Many of those who defected did so because of uncertainty about how the company's products would line up once the deal was complete. That was the case with Virchow Krause, a Madison, Wis., accounting firm that switched from buying Compaq servers last July and went with Dell, which already supplied the company's notebooks and desktops.

Allen Smith, the firm's chief information officer, said the company went with Dell over HP because it "didn't really have a clear understanding of where HP was going to go."

"I think that Dell really used that opportunity," Smith said. "If we hadn't had questions of what was going on with HP/Compaq, I'm not sure we would have talked to Dell."

That said, Smith said the firm will likely consider HP again as it looks to buy new gear this year. "We may even look at IBM," he said.

On the PC side, analysts say HP has done a good job cutting component costs, which in turn has prompted the company to be more price competitive while still paring losses. But analysts and insiders say there is more work to be done on the sales side to achieve the efficiency that Dell has. In particular, HP wants to sell more of its consumer PCs directly, as opposed to selling them through resellers and distributors.

"We're already seeing a big transition with direct sales to the enterprise, but the big challenge will be going direct in the consumer channel," said one source close to the company.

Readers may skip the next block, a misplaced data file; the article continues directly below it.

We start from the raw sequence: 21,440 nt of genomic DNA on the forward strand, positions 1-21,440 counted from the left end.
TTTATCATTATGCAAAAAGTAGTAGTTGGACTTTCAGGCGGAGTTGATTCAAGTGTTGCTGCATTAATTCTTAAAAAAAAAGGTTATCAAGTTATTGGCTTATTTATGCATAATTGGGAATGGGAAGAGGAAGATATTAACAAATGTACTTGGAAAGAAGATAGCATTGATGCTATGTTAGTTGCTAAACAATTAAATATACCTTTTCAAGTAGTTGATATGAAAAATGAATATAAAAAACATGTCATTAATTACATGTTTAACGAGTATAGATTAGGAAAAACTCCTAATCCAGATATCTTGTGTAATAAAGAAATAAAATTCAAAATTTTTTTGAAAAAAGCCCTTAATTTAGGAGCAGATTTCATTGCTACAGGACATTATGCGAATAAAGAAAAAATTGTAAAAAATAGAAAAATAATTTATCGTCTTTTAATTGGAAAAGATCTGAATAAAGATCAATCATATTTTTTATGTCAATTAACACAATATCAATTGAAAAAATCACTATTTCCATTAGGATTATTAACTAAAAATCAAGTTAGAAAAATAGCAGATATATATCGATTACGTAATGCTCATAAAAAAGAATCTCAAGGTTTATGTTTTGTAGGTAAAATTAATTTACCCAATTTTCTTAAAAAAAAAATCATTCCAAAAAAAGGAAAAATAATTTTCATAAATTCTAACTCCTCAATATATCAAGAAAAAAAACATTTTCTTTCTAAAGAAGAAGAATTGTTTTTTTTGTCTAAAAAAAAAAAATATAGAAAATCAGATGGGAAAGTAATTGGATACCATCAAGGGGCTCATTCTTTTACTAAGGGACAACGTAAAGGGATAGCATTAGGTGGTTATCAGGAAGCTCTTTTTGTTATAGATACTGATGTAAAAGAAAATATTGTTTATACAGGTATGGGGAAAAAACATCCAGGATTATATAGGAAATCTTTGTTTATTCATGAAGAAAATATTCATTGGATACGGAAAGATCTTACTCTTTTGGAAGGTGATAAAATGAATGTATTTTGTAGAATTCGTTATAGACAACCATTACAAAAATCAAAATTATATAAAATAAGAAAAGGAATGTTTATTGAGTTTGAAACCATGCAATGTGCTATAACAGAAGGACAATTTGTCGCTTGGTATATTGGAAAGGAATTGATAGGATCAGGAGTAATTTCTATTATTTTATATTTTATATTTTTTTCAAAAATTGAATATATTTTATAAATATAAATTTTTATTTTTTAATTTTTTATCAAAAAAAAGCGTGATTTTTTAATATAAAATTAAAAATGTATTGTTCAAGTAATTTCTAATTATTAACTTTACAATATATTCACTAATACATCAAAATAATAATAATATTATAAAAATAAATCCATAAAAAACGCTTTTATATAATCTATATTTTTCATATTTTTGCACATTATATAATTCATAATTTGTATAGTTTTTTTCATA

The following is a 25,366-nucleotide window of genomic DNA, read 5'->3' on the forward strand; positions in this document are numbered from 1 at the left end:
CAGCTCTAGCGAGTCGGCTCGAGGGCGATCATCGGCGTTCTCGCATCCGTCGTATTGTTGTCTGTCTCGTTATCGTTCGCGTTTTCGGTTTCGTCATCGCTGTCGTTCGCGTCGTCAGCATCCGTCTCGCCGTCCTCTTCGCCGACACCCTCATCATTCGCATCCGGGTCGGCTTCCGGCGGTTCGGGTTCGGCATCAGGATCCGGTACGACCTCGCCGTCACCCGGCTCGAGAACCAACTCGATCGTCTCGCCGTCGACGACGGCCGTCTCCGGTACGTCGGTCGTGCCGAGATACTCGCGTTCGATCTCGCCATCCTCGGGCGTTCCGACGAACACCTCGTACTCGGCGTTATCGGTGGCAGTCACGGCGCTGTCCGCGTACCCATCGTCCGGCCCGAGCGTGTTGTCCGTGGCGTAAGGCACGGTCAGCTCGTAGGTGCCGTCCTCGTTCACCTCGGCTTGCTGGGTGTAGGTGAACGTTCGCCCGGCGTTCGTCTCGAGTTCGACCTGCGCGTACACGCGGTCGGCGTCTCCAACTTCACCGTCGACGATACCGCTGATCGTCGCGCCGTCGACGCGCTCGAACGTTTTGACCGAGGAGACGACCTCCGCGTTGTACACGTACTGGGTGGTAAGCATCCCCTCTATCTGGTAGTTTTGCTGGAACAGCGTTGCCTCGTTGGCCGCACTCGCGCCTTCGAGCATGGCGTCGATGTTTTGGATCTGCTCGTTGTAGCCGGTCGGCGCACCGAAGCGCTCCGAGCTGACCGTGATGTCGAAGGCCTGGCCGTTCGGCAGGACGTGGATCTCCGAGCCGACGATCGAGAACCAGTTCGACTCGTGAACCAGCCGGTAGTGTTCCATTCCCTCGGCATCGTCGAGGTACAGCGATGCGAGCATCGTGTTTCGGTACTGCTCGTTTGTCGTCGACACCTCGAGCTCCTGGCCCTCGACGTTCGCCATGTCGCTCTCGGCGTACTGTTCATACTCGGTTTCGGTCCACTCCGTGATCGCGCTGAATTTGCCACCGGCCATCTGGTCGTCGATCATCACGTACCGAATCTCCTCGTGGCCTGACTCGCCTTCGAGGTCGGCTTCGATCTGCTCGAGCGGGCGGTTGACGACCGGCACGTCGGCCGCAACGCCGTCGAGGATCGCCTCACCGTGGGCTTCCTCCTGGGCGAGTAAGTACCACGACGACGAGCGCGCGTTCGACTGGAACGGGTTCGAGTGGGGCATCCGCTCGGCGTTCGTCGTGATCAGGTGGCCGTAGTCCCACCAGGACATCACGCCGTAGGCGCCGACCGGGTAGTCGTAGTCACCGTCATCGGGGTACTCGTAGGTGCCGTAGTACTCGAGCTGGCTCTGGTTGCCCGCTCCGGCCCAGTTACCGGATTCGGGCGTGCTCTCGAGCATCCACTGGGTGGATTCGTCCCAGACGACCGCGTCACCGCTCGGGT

HP is also starting to show some momentum in its services business, which was another area heavily touted by HP CEO Carly Fiorina as she pitched investors on the deal.

For most of the year, outward signs of progress were limited, with the biggest deal announced being a buyout of its CIBC joint venture. In the past couple weeks, though, HP has announced a string of big deals, including pacts with Procter & Gamble, the Bank of Ireland and telecom gear maker Ericsson.

Investors' view
So what do investors make of the merger?

The most clear picture of how institutional investors feel comes from the company's share price. HP's stock is trading at a little above $16 a share, down from its close of $22.47 the trading day before the deal was announced in September 2001. It's also down from HP's $17 a share price when the transaction closed on May 3.

When asked, many investors say it is too soon to tell whether the deal will help or hurt the company long term.

"I do have a sense that they have done some things well to fight back in this difficult tech market in general," said John Serhant, investment committee chairman for State Street Global Advisor and one of HP's larger institutional investors. "The (merger) decision was the right one...the savings they claimed they have gotten would not have been available if the two companies had remained independent. And this is the time to be hunkered down in the tech world."

Roy Papp, founder and partner with HP investor L. Roy Papp Associates, also shared a similar view.

"We have not had a very good economy, and we're not seeing any net results from this merger that are conspicuous," he said. "The company has maintained its position in the industry and has been successful with its budget, but there is nothing booming with its business."

As for HP's largest shareholders, members of the Hewlett and Packard families, they have remained largely silent.

The man who led the fight for the deal, Walter Hewlett, has withdrawn from the spotlight since the deal closed and he was dropped from the company's board of directors. Through a representative, Hewlett declined to comment for this story. Other Hewlett and Packard family members declined to comment on how the merged company was fairing. One member said simply, "I have a lot of faith in HP employees. They are an important part of company and I'm sure they will do a good job."

News.com's Dawn Kawamoto contributed to this report.